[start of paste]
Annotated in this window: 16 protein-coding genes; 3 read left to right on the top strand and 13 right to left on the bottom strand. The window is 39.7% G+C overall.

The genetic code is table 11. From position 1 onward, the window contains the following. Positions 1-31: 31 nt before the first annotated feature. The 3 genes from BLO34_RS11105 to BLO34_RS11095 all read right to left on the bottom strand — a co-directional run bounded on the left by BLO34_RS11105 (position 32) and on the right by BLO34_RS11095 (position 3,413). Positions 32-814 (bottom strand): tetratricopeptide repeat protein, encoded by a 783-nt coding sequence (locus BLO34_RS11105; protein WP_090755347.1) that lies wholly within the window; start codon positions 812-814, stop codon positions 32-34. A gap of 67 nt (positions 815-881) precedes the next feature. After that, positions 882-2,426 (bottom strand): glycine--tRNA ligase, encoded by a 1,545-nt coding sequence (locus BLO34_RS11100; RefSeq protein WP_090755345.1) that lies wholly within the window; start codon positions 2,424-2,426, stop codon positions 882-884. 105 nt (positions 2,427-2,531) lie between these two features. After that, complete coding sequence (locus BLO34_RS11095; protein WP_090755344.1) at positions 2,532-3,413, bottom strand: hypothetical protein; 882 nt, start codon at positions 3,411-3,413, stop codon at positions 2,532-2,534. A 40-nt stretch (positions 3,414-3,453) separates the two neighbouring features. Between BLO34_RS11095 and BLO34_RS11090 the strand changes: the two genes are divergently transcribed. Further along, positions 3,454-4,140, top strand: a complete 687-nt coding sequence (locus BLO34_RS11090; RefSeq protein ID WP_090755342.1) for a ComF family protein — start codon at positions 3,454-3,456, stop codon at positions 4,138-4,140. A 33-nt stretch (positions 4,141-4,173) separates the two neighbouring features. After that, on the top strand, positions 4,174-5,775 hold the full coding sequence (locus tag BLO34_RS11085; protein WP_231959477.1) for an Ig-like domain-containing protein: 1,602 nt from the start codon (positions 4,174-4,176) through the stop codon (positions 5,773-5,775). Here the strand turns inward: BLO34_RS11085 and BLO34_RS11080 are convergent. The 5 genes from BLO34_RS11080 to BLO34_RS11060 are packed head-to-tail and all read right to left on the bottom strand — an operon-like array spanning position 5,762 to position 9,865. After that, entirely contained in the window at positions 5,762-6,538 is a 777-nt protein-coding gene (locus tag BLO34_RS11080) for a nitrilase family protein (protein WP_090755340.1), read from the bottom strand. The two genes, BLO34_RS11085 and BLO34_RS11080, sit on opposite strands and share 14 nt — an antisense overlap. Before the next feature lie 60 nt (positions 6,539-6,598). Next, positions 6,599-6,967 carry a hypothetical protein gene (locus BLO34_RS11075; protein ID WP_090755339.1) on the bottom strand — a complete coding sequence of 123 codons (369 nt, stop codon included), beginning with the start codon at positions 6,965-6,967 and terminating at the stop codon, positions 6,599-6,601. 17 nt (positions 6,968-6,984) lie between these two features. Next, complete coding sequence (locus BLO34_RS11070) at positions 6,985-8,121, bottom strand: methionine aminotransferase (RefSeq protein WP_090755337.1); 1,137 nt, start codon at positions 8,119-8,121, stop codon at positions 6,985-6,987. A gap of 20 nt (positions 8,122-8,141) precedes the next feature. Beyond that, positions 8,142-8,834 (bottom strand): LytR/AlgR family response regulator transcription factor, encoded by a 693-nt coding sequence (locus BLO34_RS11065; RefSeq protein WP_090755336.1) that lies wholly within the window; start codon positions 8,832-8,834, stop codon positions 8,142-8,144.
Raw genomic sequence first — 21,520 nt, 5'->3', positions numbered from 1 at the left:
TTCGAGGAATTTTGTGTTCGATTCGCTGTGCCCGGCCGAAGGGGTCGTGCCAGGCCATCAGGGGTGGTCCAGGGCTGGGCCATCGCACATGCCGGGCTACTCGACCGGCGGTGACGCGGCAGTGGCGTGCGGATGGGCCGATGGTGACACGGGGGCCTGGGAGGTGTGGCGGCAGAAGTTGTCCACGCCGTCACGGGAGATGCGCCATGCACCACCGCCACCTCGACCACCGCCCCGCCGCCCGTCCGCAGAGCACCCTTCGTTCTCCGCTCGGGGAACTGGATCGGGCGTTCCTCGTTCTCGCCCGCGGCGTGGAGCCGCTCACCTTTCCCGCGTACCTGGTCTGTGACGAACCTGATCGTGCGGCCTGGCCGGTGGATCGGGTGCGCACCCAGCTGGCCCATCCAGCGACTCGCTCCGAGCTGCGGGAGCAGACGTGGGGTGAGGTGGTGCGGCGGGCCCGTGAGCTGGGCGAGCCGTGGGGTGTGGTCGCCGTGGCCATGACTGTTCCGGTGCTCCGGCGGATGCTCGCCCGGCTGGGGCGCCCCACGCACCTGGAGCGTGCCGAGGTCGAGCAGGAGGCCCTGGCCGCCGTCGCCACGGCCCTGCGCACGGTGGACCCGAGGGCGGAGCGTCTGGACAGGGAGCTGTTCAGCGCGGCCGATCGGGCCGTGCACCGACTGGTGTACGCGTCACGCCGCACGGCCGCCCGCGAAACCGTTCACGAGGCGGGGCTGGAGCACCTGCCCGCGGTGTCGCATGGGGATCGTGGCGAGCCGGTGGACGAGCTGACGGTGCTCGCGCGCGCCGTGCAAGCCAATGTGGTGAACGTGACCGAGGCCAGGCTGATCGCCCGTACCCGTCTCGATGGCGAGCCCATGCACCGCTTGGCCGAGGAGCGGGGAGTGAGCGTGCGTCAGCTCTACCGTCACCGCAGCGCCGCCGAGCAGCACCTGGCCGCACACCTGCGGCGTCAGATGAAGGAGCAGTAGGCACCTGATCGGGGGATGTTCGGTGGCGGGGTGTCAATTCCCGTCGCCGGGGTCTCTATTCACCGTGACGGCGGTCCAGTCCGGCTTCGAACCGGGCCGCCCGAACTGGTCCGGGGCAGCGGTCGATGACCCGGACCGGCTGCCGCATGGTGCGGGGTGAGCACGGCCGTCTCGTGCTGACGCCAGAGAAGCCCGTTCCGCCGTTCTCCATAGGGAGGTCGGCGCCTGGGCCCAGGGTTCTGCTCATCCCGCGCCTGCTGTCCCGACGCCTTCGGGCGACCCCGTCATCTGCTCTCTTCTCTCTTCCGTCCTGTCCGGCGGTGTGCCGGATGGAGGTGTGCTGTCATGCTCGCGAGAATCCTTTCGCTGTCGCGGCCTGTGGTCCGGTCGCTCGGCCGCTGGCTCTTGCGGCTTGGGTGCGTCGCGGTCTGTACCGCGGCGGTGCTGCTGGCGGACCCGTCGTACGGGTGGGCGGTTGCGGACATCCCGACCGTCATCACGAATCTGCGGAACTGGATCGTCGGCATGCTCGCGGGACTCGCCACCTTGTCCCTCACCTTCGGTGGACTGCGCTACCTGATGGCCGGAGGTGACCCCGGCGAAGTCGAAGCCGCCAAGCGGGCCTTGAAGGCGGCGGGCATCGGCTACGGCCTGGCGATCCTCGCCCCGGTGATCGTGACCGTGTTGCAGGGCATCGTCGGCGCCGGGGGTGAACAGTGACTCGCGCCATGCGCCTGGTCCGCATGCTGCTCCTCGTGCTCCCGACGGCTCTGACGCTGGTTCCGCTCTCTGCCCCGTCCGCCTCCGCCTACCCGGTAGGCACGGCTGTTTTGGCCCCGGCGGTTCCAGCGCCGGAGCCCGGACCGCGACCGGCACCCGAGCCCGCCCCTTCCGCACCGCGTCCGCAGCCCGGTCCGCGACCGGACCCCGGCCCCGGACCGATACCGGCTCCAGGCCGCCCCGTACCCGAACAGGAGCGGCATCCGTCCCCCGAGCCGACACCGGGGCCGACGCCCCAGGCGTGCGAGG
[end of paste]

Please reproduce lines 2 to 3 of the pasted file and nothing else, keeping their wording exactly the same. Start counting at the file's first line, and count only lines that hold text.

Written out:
The genetic code is table 11. From position 1 onward, the window contains the following. Positions 1-31: 31 nt before the first annotated feature. The 3 genes from BLO34_RS11105 to BLO34_RS11095 all read right to left on the bottom strand — a co-directional run bounded on the left by BLO34_RS11105 (position 32) and on the right by BLO34_RS11095 (position 3,413). Positions 32-814 (bottom strand): tetratricopeptide repeat protein, encoded by a 783-nt coding sequence (locus BLO34_RS11105; protein WP_090755347.1) that lies wholly within the window; start codon positions 812-814, stop codon positions 32-34. A gap of 67 nt (positions 815-881) precedes the next feature. After that, positions 882-2,426 (bottom strand): glycine--tRNA ligase, encoded by a 1,545-nt coding sequence (locus BLO34_RS11100; RefSeq protein WP_090755345.1) that lies wholly within the window; start codon positions 2,424-2,426, stop codon positions 882-884. 105 nt (positions 2,427-2,531) lie between these two features. After that, complete coding sequence (locus BLO34_RS11095; protein WP_090755344.1) at positions 2,532-3,413, bottom strand: hypothetical protein; 882 nt, start codon at positions 3,411-3,413, stop codon at positions 2,532-2,534. A 40-nt stretch (positions 3,414-3,453) separates the two neighbouring features. Between BLO34_RS11095 and BLO34_RS11090 the strand changes: the two genes are divergently transcribed. Further along, positions 3,454-4,140, top strand: a complete 687-nt coding sequence (locus BLO34_RS11090; RefSeq protein ID WP_090755342.1) for a ComF family protein — start codon at positions 3,454-3,456, stop codon at positions 4,138-4,140. A 33-nt stretch (positions 4,141-4,173) separates the two neighbouring features. After that, on the top strand, positions 4,174-5,775 hold the full coding sequence (locus tag BLO34_RS11085; protein WP_231959477.1) for an Ig-like domain-containing protein: 1,602 nt from the start codon (positions 4,174-4,176) through the stop codon (positions 5,773-5,775). Here the strand turns inward: BLO34_RS11085 and BLO34_RS11080 are convergent. The 5 genes from BLO34_RS11080 to BLO34_RS11060 are packed head-to-tail and all read right to left on the bottom strand — an operon-like array spanning position 5,762 to position 9,865. After that, entirely contained in the window at positions 5,762-6,538 is a 777-nt protein-coding gene (locus tag BLO34_RS11080) for a nitrilase family protein (protein WP_090755340.1), read from the bottom strand. The two genes, BLO34_RS11085 and BLO34_RS11080, sit on opposite strands and share 14 nt — an antisense overlap. Before the next feature lie 60 nt (positions 6,539-6,598). Next, positions 6,599-6,967 carry a hypothetical protein gene (locus BLO34_RS11075; protein ID WP_090755339.1) on the bottom strand — a complete coding sequence of 123 codons (369 nt, stop codon included), beginning with the start codon at positions 6,965-6,967 and terminating at the stop codon, positions 6,599-6,601. 17 nt (positions 6,968-6,984) lie between these two features. Next, complete coding sequence (locus BLO34_RS11070) at positions 6,985-8,121, bottom strand: methionine aminotransferase (RefSeq protein WP_090755337.1); 1,137 nt, start codon at positions 8,119-8,121, stop codon at positions 6,985-6,987. A gap of 20 nt (positions 8,122-8,141) precedes the next feature. Beyond that, positions 8,142-8,834 (bottom strand): LytR/AlgR family response regulator transcription factor, encoded by a 693-nt coding sequence (locus BLO34_RS11065; RefSeq protein WP_090755336.1) that lies wholly within the window; start codon positions 8,832-8,834, stop codon positions 8,142-8,144.
Raw genomic sequence first — 21,520 nt, 5'->3', positions numbered from 1 at the left: